Many would argue that the finance function was largely on autopilot in the lead-up to the COVID-19 crisis. To meaningfully address the challenges I’ve described above (and more), the CFO and finance teams must now be able to regain control of and reimagine financial plans and processes.  

Over the last several months, I’ve had the opportunity to be involved in many discussions relating to finance functions in the modern organization. I wanted to specifically understand what CFOs are dealing with the impact of the pandemic. Let me summarize the three key themes that consistently surfaced in these discussions.  

  1. Operational efficiency 

CFOs must focus on ensuring business continuity and building operational agility. Some of the important benefits here include faster financial close; shifting the time spent on analysis as against preparing the data, making better cash management decisions; increasing billing accuracy; decreasing invoice disputes; and much more. These steps will help in gaining greater transparency for cost and growth drivers and help improve allocation of resources. 

  1. Risk Reduction 

My discussions with my colleagues helped me to understand just how CFOs need to gain greater visibility into material impact on financial statements, including the best way to reduce days sales outstanding and days sales of inventory, increased forecast accuracy, fewer write-offs, and reduced revenue cannibalization.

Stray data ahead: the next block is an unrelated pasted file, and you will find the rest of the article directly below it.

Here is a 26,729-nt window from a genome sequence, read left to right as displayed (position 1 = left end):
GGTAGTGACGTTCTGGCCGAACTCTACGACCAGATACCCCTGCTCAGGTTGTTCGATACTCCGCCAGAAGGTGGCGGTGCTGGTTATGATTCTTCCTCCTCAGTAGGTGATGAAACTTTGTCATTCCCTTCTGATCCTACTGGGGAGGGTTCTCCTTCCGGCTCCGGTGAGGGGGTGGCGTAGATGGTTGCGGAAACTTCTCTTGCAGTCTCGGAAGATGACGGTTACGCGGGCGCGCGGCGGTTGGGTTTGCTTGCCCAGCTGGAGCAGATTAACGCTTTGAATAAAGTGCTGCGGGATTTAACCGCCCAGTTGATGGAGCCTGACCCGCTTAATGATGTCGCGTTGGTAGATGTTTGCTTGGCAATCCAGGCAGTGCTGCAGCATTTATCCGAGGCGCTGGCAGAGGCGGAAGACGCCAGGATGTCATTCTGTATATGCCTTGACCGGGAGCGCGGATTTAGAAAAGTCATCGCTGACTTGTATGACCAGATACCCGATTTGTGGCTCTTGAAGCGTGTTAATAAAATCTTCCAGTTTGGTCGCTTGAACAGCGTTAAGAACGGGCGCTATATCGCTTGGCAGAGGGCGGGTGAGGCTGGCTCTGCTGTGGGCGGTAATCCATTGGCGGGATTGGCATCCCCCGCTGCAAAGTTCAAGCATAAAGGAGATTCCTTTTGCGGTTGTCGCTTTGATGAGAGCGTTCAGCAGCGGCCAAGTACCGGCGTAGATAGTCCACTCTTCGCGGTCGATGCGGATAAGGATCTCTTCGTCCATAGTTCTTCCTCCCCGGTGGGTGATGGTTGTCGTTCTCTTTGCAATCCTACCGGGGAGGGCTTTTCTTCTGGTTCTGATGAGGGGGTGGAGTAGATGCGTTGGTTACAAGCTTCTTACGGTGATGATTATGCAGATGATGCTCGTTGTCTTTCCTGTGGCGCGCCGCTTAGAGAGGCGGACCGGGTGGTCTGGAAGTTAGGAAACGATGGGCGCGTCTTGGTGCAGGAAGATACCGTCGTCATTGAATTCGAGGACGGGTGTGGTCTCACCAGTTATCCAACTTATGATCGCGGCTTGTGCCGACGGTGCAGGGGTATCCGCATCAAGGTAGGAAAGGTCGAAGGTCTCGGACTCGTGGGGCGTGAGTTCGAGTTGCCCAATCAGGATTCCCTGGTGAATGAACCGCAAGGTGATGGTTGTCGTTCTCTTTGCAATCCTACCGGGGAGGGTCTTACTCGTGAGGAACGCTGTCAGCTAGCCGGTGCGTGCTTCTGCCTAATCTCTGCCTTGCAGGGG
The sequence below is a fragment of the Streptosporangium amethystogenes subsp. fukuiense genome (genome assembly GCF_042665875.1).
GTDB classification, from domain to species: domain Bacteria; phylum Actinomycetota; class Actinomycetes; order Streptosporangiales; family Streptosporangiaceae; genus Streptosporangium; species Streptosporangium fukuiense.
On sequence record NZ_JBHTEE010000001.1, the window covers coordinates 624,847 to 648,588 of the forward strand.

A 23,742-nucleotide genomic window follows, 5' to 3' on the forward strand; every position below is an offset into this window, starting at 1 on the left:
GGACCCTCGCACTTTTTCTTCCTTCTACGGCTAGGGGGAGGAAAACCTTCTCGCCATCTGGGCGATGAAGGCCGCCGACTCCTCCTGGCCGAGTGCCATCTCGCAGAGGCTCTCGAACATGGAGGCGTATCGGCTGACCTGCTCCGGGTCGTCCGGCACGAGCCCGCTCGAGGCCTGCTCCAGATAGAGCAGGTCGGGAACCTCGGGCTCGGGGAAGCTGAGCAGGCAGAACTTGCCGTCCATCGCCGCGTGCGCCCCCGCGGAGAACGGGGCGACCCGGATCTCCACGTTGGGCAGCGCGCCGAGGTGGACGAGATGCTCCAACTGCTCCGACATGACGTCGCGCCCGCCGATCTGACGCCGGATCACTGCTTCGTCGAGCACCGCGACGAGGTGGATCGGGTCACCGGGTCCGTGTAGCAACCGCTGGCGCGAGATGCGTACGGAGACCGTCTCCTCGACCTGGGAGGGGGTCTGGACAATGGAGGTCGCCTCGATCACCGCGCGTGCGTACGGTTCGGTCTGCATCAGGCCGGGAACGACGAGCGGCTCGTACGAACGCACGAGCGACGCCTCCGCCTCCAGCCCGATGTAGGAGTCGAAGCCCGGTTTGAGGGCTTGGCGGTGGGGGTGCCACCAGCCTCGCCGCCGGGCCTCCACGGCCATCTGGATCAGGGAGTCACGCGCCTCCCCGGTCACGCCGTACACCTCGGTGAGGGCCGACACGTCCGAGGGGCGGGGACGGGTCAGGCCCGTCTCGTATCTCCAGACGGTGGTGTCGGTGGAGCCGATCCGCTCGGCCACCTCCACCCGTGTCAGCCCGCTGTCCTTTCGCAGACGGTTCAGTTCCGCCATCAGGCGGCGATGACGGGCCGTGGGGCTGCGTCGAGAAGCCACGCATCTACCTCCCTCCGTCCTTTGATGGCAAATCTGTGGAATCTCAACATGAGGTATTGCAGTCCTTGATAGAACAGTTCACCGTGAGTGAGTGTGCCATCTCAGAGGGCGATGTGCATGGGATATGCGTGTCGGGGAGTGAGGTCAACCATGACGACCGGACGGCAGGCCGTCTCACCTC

1. Financial Gains 

Financial gains can come in many forms. By focusing on reducing the cost of finance as a percentage of revenue, companies can save millions of dollars. The benefit also comes in the form of fewer non-compliance penalties, increased cash flow, decreased interest expense, increased capture of discount rates, increased profit margins, lower opportunity costs, and increased market capitalization. 
 

What You’re Doing Isn’t Easy. We Can Help Make It Better 

Here’s some good news for CFOs: Technology comes to the rescue. We now have an ability to automate reconciliation and validation of data across local and regional systems to improve the record to report process. Solutions such as Informatica’s Finance 360 can consolidate, cleanse, and harmonize to improve every financial analysis task. The solution can help govern and manage an enterprise view of financial chart of accounts, cost centers and legal entities and create a consistent definition of financial and reporting structures across general ledger systems, financial consolidation, planning, and budgeting systems.  

Finance 360 solution is industry’s first cloud-native finance data management solution built on Informatica’s AI powered Intelligent Data Platform. The solution is designed to help you:  

  • setting multiple flight paths (or business scenarios) 
  • building flexibility into planning and forecasting cycles 
  • adopting contingency-based resource reallocation (or “contingent resourcing”) 
  • improving performance reporting 
  • accelerating decision making 
  • securing senior leadership’s commitment to bold, strategic moves 

Learn More 

We’ve designed Finance 360 so you can manage liquidity and cash flow through strict discipline around costs and collecting receivables, as well as helping manage and consolidate financial and operational data to support forecasting and scenario modeling. Learn how you can permanently build speed and flexibility into forecasting, planning, and resource-allocation processes and incorporate new tools and rapid decision-making protocols into your team’s day-to-day work.